Get it? Like “more or less”? This is just one of several cheesy things our group has done today as we move down the list of tourist sites and must-sees of Ireland. While several hours on the bus to get to the opposite side of Ireland for the Cliffs of Moher and Galway were rough, the view was definitely worth it. Once we got there, I was more than eager to get right on the trail and skip the museum portion both because of time and excitement. The cliffs were indescribably gorgeous and I couldn’t help but wonder how something like this is even formed. No pictures do it justice and truly don’t show how incredible the cliffs looked. Since we had more traveling and other stops planned for the day, I was sad that I couldn’t take more time to explore all the trails and areas around the cliffs, which I could’ve spent hours staring down at.
To make the most of our short time there, I didn’t even glance at the gift shop, which honestly thinking about it, probably had about the same trinkets I’ve been seeing at a lot of places. So although the cliffs themselves aren’t altered by human hand, you can definitely see the impact of tourism on the area in general. Everything is an opportunity to buy more, and given the excitement of the moment, often end up leaving with things you don’t really need. Of course, this provides a good source of revenue for these businesses because people are going to come visit, so why not get a few more euros out of it?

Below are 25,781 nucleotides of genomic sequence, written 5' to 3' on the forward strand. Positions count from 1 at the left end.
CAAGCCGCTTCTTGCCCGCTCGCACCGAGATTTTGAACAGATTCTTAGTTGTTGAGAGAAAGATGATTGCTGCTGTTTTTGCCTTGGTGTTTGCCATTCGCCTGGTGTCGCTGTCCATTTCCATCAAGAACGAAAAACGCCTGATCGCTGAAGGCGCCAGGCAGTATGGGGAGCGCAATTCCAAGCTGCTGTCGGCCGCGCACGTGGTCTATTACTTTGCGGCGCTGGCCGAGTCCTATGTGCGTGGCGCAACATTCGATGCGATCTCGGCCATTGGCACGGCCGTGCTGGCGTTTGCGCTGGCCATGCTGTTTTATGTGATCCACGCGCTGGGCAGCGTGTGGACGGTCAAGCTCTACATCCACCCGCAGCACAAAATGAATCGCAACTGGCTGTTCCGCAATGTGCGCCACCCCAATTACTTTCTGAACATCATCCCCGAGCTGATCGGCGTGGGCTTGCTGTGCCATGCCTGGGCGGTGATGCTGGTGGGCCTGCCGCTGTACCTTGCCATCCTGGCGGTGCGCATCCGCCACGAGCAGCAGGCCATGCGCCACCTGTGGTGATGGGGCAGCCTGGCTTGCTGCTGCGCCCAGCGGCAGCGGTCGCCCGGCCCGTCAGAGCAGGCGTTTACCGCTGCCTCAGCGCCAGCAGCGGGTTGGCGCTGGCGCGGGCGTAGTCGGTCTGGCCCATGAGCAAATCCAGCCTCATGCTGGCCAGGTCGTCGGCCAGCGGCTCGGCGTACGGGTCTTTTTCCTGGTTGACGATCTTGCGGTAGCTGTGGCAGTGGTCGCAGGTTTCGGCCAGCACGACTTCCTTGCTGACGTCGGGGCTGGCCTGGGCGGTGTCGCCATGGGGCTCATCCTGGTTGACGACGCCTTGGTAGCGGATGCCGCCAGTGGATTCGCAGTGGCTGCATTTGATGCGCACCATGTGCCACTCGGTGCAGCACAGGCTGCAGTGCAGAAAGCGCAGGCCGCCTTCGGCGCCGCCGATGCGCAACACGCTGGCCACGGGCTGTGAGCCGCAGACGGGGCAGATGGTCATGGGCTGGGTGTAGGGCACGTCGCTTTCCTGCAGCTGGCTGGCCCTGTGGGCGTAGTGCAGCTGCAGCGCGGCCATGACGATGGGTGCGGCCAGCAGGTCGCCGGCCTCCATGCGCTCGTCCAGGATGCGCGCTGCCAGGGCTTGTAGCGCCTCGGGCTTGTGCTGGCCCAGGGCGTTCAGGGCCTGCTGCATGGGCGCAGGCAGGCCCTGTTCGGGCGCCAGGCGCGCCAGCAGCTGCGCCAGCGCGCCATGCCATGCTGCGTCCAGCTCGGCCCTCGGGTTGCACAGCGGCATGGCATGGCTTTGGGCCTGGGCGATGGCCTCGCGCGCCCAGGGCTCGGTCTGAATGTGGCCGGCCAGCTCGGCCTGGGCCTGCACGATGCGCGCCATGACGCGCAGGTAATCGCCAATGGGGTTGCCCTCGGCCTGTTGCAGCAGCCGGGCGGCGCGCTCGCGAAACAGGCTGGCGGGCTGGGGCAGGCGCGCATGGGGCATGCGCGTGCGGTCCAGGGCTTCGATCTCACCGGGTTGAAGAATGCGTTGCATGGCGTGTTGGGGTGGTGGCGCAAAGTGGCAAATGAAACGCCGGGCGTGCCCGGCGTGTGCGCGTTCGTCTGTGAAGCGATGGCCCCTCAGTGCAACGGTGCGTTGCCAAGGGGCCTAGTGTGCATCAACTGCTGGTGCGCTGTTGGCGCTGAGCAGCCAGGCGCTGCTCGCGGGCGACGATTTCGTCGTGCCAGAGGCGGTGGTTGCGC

Later in the day, we got lunch in Galway and maybe a bit embarrassingly, couldn’t stop singing the Ed Sheeran song “Galway Girl.” It was so fun getting to see more stores and places to eat along the way, but it was very clear that we were tourists, and American ones at that. When we sat down to eat at one place, naturally our accents give it away first, followed by some clear habits and gaps in communication. Something about the way we order food and speak to the waiters, they will inevitably ask “American? Yeah, I thought so.” or something along those lines.
Also in Galway, we had some time to look at the shops (both gift stores and others) nearby. It was really interesting to see the tacky “Ireland Gifts” signs filled with the same sock patterns and mugs found all the way back in Dublin right next to say, a thrift store or music store, that locals probably shop more at. It made me realize that there are people that live there all the time and have to deal with tourists constantly. So aside from tailoring some stores to visitors and bringing in revenue this way, the cultural implications are also very present. Although we should be adhering to the local customs, its very clear that they cater some aspect of their services just to help move us through the dining experience and get us out.
All in all, the tourist experience is very present from how businesses carry tacky trinkets in every store to how the locals “deal with” tourists in every exchange. If you ask me, the biggest highlights would definitely be the natural beauty and taking in the sights of Ireland, and pictures of those practically sell themselves. If I needed to sell someone on visiting Ireland and they’re anything like me, just pictures of colorful buildings lining the winding streets would draw me in. A lot of the museums are fun for a while, but there’s just something about walking the streets and experiencing what everyday people that walk them feel like. Give me the local experience over tourist traps any day.